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Home Heating Safety

Home Heating Fires are the Leading Cause of Home Fires and Fatalities.

As we are expected to continue with cooler temperatures over the weekend, Columbia Fire Chief Aubrey D. Jenkins encourages the citizens of the City of Columbia and Richland County to use caution while heating your homes as some heating sources that comfort us also is a leading cause of home fires and fire fatalities.

Placing things that can burn too close to heating equipment or placing heating equipment too close to things that can burn, such as upholstered furniture, clothing, mattress, or bedding, was the leading factor contributing to ignition in fatal home heating fires and accounted for more than half (56%) of home heating fire deaths nationally.

According to the National Fire Protection Association (NFPA), heating equipment is a leading cause of fires in U.S. homes. These homes included one- and two-family homes (including manufactured homes) and apartments (including townhouses and other multi-family dwellings).  

  • 2009-2013, heating equipment was involved in an estimated 56,000 reported U.S. home structure fires, with associated losses of 470 civilian deaths, 1,490 civilian injuries, and $1.0 billion in direct property damage. These fires accounted for 16% of all reported home fires.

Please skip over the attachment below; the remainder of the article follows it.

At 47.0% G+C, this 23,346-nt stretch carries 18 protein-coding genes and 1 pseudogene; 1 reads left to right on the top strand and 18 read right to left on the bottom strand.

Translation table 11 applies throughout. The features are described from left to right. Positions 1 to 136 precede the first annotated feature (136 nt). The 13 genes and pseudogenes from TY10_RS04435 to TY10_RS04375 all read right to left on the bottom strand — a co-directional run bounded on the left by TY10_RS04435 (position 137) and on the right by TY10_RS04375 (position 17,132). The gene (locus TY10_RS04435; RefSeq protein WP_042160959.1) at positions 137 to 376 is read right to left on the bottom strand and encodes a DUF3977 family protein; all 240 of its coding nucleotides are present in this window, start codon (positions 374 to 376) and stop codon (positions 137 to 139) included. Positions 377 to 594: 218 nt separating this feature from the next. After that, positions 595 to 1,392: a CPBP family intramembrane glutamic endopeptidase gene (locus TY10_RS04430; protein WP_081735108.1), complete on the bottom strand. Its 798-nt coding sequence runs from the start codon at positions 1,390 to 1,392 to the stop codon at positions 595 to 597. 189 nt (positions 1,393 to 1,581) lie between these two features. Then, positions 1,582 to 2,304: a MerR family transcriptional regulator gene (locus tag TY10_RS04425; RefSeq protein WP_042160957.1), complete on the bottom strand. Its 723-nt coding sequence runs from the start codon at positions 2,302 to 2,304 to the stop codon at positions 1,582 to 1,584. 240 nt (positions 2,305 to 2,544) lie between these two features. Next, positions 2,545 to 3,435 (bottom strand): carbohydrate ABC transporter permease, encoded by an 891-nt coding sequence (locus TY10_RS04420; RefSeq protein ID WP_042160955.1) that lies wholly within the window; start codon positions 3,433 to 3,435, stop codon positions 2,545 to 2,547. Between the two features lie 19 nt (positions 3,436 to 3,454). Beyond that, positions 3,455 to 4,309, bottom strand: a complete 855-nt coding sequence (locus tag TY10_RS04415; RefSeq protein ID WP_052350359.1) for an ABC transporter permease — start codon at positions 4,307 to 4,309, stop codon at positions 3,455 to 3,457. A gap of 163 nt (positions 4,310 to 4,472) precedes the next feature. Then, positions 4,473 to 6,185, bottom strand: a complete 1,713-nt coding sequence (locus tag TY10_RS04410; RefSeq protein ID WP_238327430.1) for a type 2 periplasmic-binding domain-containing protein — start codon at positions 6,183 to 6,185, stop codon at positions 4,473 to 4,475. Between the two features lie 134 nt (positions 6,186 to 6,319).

• Space heaters, whether portable or stationary, accounted for two of every five (40%) of home heating fires and four out of five (84%) of home heating fire deaths.
  • The leading factor contributing to home heating fires (30%) was failure to clean, principally creosote from solid-fueled heating equipment, primarily chimneys.

Although Chief Jenkins does not recommend the use of space heaters he understands that citizens will use them as a secondary or even primary heat source but encourages you not to leave them unattended, don’t go to sleep with them on and to keep combustibles at least three feet away.

By following these basic fire safety precautions and making small modifications, you can greatly reduce the risk of home heating fires.

  • All heaters need space. Keep things that can burn, such as paper, bedding or furniture, at least 3 feet away from heating equipment.
  • Use heating equipment that has the label of a recognized testing laboratory.
  • Install stationary space heating equipment, water heaters or central heating equipment according to the local codes and manufacturer’s instruction. Have a qualified professional install the equipment.
  • Make sure all fuel-burning equipment is vented to the outside to avoid carbon monoxide (CO) poisoning.  CO poisoning can cause illness and even death.
  • Install and maintain carbon monoxide alarms inside your home to provide early warning of carbon monoxide.
  • Maintain heating equipment and chimneys by having them cleaned and inspected annually by a qualified professional.
  • Turn space heaters off when you leave a room or go to sleep.          
  • Have your chimney or wood stove inspected and cleaned annually by a certified chimney specialist.
  • Clear the area around the hearth of debris, decorations, and flammable materials.
  • Always use a metal mesh screen with fireplaces. Leave glass doors open while burning a fire.
  • Keep air inlets on wood stoves open, and never restrict air supply to fireplaces. Otherwise you may cause creosote buildup that could lead to a chimney fire.